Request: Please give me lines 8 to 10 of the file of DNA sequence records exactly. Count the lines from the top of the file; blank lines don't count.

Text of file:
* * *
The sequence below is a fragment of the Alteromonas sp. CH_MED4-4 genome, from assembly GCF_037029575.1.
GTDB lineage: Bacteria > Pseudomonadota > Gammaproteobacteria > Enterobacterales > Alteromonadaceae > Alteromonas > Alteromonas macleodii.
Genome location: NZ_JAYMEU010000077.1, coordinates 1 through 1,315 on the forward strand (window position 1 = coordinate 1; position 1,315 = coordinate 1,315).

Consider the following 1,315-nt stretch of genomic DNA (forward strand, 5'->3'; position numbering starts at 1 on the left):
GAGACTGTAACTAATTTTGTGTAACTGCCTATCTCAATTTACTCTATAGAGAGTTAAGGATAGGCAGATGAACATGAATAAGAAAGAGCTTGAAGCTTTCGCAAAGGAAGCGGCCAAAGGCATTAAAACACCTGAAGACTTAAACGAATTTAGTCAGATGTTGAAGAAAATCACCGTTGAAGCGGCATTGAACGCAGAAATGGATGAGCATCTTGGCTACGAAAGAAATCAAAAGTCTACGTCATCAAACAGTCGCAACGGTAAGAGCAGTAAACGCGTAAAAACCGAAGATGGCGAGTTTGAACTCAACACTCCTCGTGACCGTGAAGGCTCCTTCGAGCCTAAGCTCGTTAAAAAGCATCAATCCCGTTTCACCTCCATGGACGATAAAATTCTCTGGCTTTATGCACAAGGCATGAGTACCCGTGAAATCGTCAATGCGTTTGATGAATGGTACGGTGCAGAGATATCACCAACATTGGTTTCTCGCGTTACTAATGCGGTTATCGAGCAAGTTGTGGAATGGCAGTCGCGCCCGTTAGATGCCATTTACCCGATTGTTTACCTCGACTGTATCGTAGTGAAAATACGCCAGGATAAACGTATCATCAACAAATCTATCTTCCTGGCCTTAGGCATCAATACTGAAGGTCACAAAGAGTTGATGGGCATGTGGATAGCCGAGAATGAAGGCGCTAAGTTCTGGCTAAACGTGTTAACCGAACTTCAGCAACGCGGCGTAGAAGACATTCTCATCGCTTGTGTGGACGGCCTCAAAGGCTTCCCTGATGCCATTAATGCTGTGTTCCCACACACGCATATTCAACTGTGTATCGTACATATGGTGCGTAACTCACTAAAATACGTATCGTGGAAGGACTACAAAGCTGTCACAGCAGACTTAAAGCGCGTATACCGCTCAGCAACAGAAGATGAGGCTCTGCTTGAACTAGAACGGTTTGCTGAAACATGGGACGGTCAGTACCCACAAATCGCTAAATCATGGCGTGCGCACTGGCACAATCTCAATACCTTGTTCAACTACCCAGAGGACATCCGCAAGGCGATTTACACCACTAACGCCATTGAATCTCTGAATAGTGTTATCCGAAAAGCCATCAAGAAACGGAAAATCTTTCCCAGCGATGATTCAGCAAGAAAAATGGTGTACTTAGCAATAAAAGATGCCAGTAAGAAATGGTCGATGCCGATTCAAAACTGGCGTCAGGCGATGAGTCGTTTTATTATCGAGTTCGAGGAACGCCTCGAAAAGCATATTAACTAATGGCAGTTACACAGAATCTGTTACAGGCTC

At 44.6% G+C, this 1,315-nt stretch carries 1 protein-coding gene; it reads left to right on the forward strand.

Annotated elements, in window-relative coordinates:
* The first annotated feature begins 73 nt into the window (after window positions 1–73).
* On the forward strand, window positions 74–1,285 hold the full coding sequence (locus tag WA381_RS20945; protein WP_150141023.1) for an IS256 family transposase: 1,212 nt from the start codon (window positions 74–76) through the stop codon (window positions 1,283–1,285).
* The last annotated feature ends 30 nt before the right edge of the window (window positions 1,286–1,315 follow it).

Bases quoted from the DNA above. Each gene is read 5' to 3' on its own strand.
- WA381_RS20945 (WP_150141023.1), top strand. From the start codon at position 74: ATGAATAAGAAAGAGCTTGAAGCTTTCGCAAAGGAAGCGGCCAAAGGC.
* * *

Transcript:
* The first annotated feature begins 73 nt into the window (after window positions 1–73).
* On the forward strand, window positions 74–1,285 hold the full coding sequence (locus tag WA381_RS20945; protein WP_150141023.1) for an IS256 family transposase: 1,212 nt from the start codon (window positions 74–76) through the stop codon (window positions 1,283–1,285).
* The last annotated feature ends 30 nt before the right edge of the window (window positions 1,286–1,315 follow it).